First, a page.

While most 4WD trucks
and utility vehicles are design variations of most basic rear-wheel-drive
vehicles, most passenger cars featuring 4WD were developed from a
front-wheel-drive base model.
This feature a
transaxle and differential that drive the front wheels, plus some type of
mechanism for connecting the transaxle to a rear driveline. In many cases this
is a simple clutch type engagement.
4WD passenger cars
normally differ from heavier-duty 4WD trucks and vehicles in several other ways.
First, there is no separate transfer case; any gearing needed to transfer power
to the rear driveline is usually contained in the transaxle housing or small
bolt on extension housing. Four-wheel-drive passenger cars do not have lockout
hubs, traction is not quite as good in the worst conditions and tire wear not so
severe should the driver forget to take the car out of four-wheel drive.
Interaxle differentials are also very uncommon.
Most passenger cars
with 4WD are not designed for the rigors of off-road driving, in which clearance
over rocks and debris is needed. For example road driving there is no clearance
or durability problems. As with 4WD trucks, the passenger car 4WD mode should be
used on dry pavement due to increased tire and drivetrain wear.
Limited Slip and
To help compensate
for the lack of locking hubs many 4WD passenger cars use limited slip or open
differential designs for the front and rear differentials. These systems allow
enough differential slippage to substantially reduce wheel scrubbing and
A limited slip
differential (LSD) uses a friction clutch to join the right and left rear axle
shafts to the differential case. This system ensures that most power is supplied
where the traction is greatest. It permits the inner and outer wheels to rotate
at different speeds when turns are made, just as in general differentials.
In addition, the LSD
provides these features. When one front and one rear wheel, which are diagonal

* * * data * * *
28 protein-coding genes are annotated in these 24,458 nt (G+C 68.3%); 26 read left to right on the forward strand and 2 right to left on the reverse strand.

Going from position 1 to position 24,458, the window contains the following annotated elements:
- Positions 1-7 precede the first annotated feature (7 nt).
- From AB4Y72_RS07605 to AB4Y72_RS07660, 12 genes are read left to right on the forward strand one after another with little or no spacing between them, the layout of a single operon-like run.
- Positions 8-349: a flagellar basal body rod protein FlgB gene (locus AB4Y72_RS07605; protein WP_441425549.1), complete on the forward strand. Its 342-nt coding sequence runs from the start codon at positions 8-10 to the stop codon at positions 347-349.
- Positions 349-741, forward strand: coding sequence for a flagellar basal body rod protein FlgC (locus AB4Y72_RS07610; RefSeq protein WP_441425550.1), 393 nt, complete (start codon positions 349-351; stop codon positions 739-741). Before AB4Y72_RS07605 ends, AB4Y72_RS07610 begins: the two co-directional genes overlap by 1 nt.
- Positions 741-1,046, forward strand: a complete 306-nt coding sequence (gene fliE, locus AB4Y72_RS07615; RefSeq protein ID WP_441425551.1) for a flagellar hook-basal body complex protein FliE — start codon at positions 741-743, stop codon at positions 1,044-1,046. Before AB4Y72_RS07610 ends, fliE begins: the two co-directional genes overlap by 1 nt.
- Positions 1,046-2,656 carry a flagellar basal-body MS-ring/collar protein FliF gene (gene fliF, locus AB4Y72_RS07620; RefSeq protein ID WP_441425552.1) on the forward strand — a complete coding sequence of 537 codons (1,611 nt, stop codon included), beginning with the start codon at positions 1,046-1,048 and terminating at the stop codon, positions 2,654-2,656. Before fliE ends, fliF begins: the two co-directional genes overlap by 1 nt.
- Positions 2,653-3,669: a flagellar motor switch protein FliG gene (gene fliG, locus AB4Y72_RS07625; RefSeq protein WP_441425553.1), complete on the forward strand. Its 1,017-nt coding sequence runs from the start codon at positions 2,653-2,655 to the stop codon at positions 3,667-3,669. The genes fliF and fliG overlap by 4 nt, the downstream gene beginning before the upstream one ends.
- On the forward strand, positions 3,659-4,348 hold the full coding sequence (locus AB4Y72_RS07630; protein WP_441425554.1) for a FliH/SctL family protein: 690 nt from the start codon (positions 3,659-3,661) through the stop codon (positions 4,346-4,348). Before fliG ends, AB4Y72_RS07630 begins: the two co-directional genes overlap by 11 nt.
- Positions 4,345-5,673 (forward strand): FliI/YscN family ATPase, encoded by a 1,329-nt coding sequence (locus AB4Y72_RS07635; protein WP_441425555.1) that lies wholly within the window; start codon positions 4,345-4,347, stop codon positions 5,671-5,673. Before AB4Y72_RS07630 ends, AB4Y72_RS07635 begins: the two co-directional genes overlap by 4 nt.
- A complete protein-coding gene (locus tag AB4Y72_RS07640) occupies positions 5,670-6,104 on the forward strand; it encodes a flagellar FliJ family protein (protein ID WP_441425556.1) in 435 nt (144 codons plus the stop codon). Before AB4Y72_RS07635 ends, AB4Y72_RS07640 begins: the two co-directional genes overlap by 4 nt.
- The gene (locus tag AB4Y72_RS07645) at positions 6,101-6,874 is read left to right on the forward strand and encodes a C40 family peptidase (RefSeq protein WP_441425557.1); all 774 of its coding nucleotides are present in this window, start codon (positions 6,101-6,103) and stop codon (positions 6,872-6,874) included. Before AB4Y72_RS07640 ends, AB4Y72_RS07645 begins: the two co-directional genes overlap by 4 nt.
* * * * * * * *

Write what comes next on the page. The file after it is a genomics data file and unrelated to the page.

to each other, slip on snow-covered roads and driving force cannot be delivered,
or when one rear wheel is caught in a ditch and runs idle, the LSD delivers
strong torque to the other wheel so the vehicle can run normally. Even if the
vehicle bumps with one rear wheel off the road, such as when driving on rough
terrain, gravel, or snow-covered roads, the LSD ensures easy straightforward
driveability by its limited differential function.
Other systems use an
open differential. Here the greatest power is supplied where there is the least
resistance. This is an excellent system for fuel economy and gear wear in
full-time, four-wheel drive, but it does not provide the true traction
advantages of four-wheel drive. For example, the greatest power would be
supplied to the slipping wheels (least resistance) on icy road conditions when
it is actually needed at the wheels facing the most resistance (for example,
where the greatest traction is).
Systems using an open
differential have a drive mode on the selector, which permits the differential
to be locked up in such conditions. This causes the drivetrain to function the
same as a part-time four-wheel-drive system. The power is distributed equally to
all the wheels. Vehicles should not be driven in this mode, except under poor
road conditions, for the same reasons that part-time systems should be used only